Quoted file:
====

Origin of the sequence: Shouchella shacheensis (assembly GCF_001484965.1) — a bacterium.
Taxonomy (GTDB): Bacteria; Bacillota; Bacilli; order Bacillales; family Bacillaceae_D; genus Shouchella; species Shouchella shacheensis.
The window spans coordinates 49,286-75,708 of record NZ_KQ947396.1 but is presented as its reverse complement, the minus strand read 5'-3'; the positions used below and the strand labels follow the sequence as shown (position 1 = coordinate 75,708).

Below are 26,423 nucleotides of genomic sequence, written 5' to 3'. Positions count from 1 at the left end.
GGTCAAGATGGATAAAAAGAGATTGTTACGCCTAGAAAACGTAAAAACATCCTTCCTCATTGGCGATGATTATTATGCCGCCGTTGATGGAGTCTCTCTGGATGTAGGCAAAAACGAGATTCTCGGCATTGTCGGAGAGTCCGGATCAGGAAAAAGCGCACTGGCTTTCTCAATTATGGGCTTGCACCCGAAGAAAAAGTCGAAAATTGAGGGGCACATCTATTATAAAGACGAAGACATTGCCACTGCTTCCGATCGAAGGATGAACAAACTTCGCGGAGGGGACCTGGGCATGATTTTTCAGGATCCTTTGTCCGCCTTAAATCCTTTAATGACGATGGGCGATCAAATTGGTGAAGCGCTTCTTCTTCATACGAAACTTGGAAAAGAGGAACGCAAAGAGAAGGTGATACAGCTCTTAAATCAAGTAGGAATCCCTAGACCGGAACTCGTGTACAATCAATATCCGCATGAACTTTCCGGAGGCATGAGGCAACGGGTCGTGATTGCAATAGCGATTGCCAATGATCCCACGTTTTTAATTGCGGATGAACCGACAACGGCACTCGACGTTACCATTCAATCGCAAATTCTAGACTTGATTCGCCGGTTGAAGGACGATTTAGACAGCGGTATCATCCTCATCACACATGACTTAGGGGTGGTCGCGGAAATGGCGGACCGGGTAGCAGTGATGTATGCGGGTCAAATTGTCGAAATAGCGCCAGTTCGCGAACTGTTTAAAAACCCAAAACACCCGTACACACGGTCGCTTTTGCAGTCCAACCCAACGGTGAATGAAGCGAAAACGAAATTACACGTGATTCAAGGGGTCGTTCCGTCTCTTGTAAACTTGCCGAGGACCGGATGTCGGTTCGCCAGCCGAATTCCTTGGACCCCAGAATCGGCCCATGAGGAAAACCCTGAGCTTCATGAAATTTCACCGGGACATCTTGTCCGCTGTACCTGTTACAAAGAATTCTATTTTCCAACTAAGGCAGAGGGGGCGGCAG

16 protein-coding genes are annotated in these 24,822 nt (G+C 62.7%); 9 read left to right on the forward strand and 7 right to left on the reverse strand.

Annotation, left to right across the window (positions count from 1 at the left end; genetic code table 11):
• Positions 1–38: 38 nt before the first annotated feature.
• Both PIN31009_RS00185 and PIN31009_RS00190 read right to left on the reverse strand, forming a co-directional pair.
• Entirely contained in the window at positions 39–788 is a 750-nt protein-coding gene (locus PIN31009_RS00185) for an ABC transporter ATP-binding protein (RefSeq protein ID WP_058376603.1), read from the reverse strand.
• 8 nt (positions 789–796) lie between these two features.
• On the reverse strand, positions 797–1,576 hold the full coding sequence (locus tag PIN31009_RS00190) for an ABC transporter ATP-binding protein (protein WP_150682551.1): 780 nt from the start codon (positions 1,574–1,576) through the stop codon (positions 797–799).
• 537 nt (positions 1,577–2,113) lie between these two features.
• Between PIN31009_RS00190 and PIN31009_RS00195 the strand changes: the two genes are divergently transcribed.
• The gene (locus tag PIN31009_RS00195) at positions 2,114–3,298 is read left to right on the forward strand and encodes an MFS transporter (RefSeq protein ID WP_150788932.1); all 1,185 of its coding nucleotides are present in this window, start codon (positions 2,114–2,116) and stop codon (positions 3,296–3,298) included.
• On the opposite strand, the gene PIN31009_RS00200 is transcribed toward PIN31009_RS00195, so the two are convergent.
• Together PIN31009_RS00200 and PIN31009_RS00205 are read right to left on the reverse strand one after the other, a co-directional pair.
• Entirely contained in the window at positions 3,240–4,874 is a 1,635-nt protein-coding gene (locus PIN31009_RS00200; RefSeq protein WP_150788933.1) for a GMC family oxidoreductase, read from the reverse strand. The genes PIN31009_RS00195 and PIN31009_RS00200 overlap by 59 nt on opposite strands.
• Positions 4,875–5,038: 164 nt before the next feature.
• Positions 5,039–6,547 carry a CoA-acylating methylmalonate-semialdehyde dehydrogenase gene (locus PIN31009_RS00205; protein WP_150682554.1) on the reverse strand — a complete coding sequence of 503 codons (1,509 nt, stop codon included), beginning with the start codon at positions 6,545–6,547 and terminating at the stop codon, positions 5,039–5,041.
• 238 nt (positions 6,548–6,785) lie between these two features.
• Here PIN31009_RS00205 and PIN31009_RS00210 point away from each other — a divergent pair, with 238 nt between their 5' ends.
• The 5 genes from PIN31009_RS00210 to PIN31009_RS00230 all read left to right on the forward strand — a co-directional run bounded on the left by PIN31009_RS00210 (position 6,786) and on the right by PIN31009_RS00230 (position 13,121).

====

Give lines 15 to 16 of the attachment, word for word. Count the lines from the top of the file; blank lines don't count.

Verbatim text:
• The gene (locus tag PIN31009_RS00195) at positions 2,114–3,298 is read left to right on the forward strand and encodes an MFS transporter (RefSeq protein ID WP_150788932.1); all 1,185 of its coding nucleotides are present in this window, start codon (positions 2,114–2,116) and stop codon (positions 3,296–3,298) included.
• On the opposite strand, the gene PIN31009_RS00200 is transcribed toward PIN31009_RS00195, so the two are convergent.